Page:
Imagine what your mouth would feel like if you never brushed your teeth or went to the dentist. For many dogs and cats, this is a painful reality. According to the American Veterinary Dental Society, more than 80% of dogs and 70% of cats have dental disease by the age of 3. Dental (or periodontal) disease is the most frequently diagnosed health problem in pets.
Common signs of dental disease include:
Yellow or brown buildup (tartar) on the teeth
Red, swollen, or bleeding gums
Changes in eating or chewing habits
Pawing at the face
Depression and poor appetite
Even if your dog or cat doesn’t have these symptoms, we recommend that you have a veterinarian evaluate your pet’s dental health at least once a year. Bacteria and food debris accumulate around the teeth and, if left unchecked, will lead to deterioration of the soft tissue and bone surrounding the teeth. This decay can result in tooth loss, facial abscess, and even fracture of the jawbone.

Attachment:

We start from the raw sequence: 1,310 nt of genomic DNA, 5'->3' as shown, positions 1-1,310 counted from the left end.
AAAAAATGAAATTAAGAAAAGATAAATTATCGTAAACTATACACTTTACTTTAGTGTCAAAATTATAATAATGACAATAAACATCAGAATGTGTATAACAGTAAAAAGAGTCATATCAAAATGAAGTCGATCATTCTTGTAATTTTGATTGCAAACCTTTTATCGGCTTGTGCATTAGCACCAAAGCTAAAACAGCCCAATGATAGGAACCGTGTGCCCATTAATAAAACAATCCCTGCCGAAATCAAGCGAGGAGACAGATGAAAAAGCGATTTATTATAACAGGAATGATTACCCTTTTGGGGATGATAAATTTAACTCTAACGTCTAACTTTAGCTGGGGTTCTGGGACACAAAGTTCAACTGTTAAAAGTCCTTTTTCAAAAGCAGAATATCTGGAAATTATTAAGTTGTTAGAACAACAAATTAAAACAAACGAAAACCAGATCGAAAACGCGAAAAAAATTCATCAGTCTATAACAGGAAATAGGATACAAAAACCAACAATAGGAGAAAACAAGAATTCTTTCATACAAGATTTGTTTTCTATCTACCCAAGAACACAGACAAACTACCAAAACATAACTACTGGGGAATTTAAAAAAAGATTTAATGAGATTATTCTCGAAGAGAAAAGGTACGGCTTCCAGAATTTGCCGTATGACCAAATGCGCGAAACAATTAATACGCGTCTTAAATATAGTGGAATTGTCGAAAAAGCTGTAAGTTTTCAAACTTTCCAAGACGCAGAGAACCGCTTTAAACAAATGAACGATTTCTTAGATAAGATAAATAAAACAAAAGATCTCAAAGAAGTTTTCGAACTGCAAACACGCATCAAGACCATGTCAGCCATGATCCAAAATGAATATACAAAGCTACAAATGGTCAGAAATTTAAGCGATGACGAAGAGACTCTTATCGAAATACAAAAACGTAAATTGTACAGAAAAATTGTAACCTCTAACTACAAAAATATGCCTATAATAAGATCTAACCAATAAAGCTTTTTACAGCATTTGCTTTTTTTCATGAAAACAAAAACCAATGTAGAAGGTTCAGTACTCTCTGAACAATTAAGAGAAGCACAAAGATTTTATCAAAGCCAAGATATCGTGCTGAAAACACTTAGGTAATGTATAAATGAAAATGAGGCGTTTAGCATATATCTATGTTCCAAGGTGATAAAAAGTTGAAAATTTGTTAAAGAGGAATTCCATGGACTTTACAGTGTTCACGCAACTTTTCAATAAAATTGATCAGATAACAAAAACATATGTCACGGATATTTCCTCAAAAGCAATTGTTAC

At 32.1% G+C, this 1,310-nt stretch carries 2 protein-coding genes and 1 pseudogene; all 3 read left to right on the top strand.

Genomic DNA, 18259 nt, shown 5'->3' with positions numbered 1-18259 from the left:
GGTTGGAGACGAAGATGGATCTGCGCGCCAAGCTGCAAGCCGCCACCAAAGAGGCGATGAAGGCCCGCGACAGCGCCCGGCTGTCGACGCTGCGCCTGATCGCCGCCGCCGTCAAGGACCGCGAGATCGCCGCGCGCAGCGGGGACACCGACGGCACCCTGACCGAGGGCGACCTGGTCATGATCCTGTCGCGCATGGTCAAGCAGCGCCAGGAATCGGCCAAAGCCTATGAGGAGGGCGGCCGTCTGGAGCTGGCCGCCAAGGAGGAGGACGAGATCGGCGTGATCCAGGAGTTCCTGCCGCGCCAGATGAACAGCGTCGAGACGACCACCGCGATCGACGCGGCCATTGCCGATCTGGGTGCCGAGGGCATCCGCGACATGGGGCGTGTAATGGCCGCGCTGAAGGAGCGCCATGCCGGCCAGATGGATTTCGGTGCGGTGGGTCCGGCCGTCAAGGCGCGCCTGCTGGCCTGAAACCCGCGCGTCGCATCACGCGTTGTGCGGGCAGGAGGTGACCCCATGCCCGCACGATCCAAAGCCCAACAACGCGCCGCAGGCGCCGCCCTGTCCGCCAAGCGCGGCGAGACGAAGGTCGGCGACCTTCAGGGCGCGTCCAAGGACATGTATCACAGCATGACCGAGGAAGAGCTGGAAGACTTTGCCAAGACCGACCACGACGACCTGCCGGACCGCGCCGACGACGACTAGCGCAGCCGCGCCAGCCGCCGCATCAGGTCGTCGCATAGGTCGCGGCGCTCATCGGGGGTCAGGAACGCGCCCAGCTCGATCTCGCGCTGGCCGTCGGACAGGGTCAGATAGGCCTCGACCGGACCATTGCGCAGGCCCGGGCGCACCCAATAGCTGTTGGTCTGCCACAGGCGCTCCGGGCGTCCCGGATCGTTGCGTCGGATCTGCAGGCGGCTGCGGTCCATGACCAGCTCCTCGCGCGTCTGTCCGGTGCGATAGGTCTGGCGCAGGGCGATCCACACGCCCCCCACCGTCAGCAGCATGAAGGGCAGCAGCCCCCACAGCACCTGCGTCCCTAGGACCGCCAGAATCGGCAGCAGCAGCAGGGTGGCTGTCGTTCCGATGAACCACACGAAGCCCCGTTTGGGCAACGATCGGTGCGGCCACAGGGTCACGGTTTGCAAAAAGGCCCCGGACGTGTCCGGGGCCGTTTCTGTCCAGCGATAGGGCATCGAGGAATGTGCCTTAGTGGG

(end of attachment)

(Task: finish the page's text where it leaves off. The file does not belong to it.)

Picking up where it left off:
Dental disease can also affect other organs in the body: Bacteria in the mouth can get into the bloodstream and cause serious infections in the kidneys, liver, lungs, and heart. A physical exam combined with appropriate laboratory work can help determine if infection in the mouth is causing systemic illness.